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rlp

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Everything posted by rlp

  1. apologies, i neglected to say in the first response (and apparently can't edit?): thank you for noting the demeanour and behaviour, and for confirming based on that, as well. it can be difficult to describe / understand descriptions of such (for instance, when reading a book or static website); it's good to have confirmation by someone who is so familiar with their kind.
  2. all out of likes, but wanted to chime in with appreciation for this thread, and to share that we've identified northern flickers today, too. i think this might be the first post I've been pretty sure of the identification, and the first I've thought i might know without consulting searches, etc.. thank you for posting a bird I've recently learned.
  3. [speaking to the question of links / photos, to add to what's already been said, with which i generally agree: I've found that clicking some photo links, on my device, posted to this site, disrupts functionality sometimes. this might occur for others, as well. it's especially lovely, i feel, to add the photos direct, when they are such good photos.]
  4. I'm sorry you can't see it. it's still playing in the original post for me. is there anyone tech savvy on whom we may call for assistance?
  5. thank you for the additional information. it's interesting to hear these supplemental facts, in addition to the main matters of the birds at hand.
  6. yes, thank you. agreed, location is very useful. it was omitted intentionally this time, as the differences between 'our birds' and the reference pictures we'd seen had us wondering if maybe someone was quite out of their typical range that day. (it is 2020, after all; i wouldn't be surprised to be find moonbirds from mars in a nearby puddle, at this point). it seemed the lovely, knowledgeable people of this forum would be able to solve the mystery. {apparently, the differences are due age -- the various forms of the same bird are sometimes so vastly different to me, or seemingly so subtle, that I'm often baffled one this account.} it's interesting to learn that the neotropic may be so much more common toward the southwest u.s.; thank you for the additional information.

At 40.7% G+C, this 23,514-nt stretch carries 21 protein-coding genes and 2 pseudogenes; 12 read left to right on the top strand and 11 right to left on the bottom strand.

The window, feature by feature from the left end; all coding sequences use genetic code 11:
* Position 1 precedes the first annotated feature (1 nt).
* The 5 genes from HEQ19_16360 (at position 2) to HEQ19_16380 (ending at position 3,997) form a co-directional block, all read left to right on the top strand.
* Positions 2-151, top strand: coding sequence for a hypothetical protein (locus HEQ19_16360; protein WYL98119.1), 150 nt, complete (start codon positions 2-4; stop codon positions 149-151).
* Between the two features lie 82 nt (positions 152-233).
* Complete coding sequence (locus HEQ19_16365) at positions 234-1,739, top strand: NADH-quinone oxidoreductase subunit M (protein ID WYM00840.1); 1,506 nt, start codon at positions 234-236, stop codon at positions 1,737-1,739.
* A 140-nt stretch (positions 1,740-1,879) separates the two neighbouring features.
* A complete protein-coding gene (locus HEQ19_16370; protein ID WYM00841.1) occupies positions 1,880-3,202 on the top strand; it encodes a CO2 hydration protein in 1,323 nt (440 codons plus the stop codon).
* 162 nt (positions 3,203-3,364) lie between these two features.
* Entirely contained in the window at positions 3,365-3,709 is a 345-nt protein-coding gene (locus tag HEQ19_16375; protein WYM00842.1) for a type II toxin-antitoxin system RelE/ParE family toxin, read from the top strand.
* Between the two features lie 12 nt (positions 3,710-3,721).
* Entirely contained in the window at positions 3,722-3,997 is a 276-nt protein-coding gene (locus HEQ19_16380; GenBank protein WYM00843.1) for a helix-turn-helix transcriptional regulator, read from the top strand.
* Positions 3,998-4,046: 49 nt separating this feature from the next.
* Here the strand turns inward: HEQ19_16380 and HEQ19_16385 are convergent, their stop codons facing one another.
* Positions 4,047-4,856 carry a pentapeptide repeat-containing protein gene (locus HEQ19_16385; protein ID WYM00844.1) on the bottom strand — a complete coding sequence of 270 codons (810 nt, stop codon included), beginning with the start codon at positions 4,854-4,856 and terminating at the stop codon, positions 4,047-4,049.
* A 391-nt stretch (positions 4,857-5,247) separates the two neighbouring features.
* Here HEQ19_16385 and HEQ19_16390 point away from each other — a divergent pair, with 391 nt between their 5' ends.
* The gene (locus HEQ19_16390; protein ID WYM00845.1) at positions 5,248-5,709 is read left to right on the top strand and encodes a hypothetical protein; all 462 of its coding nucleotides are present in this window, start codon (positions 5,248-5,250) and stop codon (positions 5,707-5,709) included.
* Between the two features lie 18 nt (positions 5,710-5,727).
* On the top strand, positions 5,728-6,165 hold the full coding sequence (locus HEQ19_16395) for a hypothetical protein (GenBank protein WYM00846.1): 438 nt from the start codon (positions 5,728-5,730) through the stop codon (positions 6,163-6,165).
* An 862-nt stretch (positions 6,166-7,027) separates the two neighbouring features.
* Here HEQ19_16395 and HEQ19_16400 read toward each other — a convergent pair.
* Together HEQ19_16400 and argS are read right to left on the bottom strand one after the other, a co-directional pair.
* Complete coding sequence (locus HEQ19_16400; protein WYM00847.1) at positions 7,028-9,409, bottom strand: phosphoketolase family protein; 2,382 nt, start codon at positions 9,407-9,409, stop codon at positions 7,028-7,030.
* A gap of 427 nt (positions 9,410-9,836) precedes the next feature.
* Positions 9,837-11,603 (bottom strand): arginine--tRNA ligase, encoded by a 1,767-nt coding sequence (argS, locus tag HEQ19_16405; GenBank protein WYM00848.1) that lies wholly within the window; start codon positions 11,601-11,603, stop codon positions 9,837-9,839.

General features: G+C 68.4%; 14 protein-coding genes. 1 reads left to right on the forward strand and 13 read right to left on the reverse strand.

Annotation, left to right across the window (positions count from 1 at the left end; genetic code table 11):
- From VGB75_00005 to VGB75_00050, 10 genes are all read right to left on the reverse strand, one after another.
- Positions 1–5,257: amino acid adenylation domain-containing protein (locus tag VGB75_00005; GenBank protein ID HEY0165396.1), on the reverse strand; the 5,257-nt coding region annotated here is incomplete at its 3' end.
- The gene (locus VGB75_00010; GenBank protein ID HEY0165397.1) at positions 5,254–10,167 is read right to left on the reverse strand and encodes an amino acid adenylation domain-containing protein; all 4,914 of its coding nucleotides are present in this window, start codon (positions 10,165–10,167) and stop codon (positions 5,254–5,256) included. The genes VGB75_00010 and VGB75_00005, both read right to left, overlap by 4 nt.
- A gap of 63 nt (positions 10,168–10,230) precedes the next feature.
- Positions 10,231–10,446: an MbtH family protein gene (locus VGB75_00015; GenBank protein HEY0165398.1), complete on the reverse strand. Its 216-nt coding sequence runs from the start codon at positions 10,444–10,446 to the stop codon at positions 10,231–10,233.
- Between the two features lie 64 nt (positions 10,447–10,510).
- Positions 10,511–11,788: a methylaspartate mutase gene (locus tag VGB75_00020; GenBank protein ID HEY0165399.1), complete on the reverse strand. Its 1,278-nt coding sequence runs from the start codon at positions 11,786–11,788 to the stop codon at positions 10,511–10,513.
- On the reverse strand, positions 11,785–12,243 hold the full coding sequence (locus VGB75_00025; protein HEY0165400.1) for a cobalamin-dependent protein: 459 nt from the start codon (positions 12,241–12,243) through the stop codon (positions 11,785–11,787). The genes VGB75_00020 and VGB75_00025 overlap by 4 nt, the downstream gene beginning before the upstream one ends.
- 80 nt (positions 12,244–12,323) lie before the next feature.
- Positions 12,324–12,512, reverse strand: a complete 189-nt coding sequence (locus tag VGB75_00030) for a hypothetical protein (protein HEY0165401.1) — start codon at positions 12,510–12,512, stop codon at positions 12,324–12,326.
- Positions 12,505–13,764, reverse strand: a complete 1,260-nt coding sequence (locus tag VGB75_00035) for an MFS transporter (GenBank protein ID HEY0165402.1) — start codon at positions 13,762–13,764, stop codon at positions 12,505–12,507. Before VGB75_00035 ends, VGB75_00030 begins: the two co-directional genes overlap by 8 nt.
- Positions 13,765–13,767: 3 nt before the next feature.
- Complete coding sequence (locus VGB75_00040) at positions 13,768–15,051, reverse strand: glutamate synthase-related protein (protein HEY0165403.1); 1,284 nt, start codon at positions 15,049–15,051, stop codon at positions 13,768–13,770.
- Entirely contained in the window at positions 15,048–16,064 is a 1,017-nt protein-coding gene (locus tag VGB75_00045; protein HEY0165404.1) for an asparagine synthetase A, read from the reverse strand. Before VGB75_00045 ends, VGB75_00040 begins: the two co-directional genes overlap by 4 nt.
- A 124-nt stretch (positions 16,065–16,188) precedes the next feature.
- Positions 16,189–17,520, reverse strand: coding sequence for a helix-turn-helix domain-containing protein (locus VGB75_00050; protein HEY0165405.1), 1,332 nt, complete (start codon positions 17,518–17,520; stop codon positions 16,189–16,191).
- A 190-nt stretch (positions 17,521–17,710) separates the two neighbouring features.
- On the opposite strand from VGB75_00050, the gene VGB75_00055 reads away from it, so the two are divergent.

7. thank you for the wonderful resource. some of these pictures look much more like the birds we saw that day than the reference pictures we had met with (primarily, all quite black, for instance). initially, we were disuaded from confident identification by differences we have since figured are due to their being juvenile, as you suggest. lacking the obvious crest, and having a colour more grey than black, along with what appeared to be the lighter throat area as you have also noted, gave us some pause. the maps I've consulted pretty much all say double-crested for the region, so it was a bit confusing for a little while.
  8. how fortunate to have them so nearby. this was the first time we recall encountering them, and quite a surprise at the time.
  9. thank you for responding and confirming cormorant. we've been unsure of which specific bird; double-crested is definitely one of our possibilities, and might be the one to which we are leaning.
  10. my best guess at the now would also be young chipping sparrow.
  11. peaceful greetings. on 07 july 2020, we made a visit to the lake. a duck was swimming by themself. i decided to take some photos and video, and spend a little time with them if they would allow. in this video, as i was recording the duck (female mallard, mayhaps?), a mystery guest star appeared. due to size, I've had to trim out most of duck in this video, in order to be able to upload mystery bird. (video of duck still remains). mystery bird trim.mp4
  12. Thank you for following me. Now I have *two* followers :)

    May your birding be well.

  13. thank you for being my first follower.

    may your birding be well for you.